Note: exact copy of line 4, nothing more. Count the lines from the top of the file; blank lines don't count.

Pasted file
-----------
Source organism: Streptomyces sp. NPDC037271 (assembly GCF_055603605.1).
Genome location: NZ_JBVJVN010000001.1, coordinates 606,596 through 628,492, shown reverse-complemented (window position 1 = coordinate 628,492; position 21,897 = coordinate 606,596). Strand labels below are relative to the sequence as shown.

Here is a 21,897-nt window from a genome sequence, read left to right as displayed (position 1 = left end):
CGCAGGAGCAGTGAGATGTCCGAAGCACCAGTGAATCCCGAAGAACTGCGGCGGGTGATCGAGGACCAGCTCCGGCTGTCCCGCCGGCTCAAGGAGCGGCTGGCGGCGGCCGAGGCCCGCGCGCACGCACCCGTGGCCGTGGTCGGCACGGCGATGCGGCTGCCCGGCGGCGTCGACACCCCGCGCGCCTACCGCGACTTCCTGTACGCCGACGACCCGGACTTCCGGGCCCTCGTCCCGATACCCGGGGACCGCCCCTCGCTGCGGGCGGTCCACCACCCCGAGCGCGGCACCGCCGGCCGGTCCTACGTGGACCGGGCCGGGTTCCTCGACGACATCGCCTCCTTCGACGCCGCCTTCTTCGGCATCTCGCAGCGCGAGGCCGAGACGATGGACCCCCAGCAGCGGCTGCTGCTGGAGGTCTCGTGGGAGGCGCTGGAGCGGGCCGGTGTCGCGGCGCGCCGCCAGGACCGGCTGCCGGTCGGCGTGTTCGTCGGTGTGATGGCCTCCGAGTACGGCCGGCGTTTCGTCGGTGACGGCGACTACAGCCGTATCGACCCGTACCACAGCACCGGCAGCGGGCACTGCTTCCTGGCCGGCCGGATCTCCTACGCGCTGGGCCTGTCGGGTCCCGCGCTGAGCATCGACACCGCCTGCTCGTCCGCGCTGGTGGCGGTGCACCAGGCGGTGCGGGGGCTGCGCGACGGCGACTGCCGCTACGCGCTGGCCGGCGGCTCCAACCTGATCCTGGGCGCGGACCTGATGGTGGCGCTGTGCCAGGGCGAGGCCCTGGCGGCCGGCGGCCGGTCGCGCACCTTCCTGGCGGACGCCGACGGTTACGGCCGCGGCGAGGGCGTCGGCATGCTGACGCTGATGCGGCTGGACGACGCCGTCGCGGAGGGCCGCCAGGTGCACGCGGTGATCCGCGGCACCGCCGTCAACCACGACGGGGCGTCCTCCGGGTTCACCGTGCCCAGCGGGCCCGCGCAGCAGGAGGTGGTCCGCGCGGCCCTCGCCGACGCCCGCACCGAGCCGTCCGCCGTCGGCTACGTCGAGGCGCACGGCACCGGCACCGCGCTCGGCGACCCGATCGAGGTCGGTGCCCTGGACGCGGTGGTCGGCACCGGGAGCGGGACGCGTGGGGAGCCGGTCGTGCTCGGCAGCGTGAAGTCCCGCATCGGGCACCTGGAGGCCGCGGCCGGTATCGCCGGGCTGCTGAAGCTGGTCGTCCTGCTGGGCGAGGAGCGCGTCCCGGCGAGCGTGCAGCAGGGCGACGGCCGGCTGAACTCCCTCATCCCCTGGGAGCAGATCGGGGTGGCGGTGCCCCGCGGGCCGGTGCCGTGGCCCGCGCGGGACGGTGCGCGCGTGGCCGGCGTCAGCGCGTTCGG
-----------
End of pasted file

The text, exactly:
CGCAGGAGCAGTGAGATGTCCGAAGCACCAGTGAATCCCGAAGAACTGCGGCGGGTGATCGAGGACCAGCTCCGGCTGTCCCGCCGGCTCAAGGAGCGGCTGGCGGCGGCCGAGGCCCGCGCGCACGCACCCGTGGCCGTGGTCGGCACGGCGATGCGGCTGCCCGGCGGCGTCGACACCCCGCGCGCCTACCGCGACTTCCTGTACGCCGACGACCCGGACTTCCGGGCCCTCGTCCCGATACCCGGGGACCGCCCCTCGCTGCGGGCGGTCCACCACCCCGAGCGCGGCACCGCCGGCCGGTCCTACGTGGACCGGGCCGGGTTCCTCGACGACATCGCCTCCTTCGACGCCGCCTTCTTCGGCATCTCGCAGCGCGAGGCCGAGACGATGGACCCCCAGCAGCGGCTGCTGCTGGAGGTCTCGTGGGAGGCGCTGGAGCGGGCCGGTGTCGCGGCGCGCCGCCAGGACCGGCTGCCGGTCGGCGTGTTCGTCGGTGTGATGGCCTCCGAGTACGGCCGGCGTTTCGTCGGTGACGGCGACTACAGCCGTATCGACCCGTACCACAGCACCGGCAGCGGGCACTGCTTCCTGGCCGGCCGGATCTCCTACGCGCTGGGCCTGTCGGGTCCCGCGCTGAGCATCGACACCGCCTGCTCGTCCGCGCTGGTGGCGGTGCACCAGGCGGTGCGGGGGCTGCGCGACGGCGACTGCCGCTACGCGCTGGCCGGCGGCTCCAACCTGATCCTGGGCGCGGACCTGATGGTGGCGCTGTGCCAGGGCGAGGCCCTGGCGGCCGGCGGCCGGTCGCGCACCTTCCTGGCGGACGCCGACGGTTACGGCCGCGGCGAGGGCGTCGGCATGCTGACGCTGATGCGGCTGGACGACGCCGTCGCGGAGGGCCGCCAGGTGCACGCGGTGATCCGCGGCACCGCCGTCAACCACGACGGGGCGTCCTCCGGGTTCACCGTGCCCAGCGGGCCCGCGCAGCAGGAGGTGGTCCGCGCGGCCCTCGCCGACGCCCGCACCGAGCCGTCCGCCGTCGGCTACGTCGAGGCGCACGGCACCGGCACCGCGCTCGGCGACCCGATCGAGGTCGGTGCCCTGGACGCGGTGGTCGGCACCGGGAGCGGGACGCGTGGGGAGCCGGTCGTGCTCGGCAGCGTGAAGTCCCGCATCGGGCACCTGGAGGCCGCGGCCGGTATCGCCGGGCTGCTGAAGCTGGTCGTCCTGCTGGGCGAGGAGCGCGTCCCGGCGAGCGTGCAGCAGGGCGACGGCCGGCTGAACTCCCTCATCCCCTGGGAGCAGATCGGGGTGGCGGTGCCCCGCGGGCCGGTGCCGTGGCCCGCGCGGGACGGTGCGCGCGTGGCCGGCGTCAGCGCGTTCGG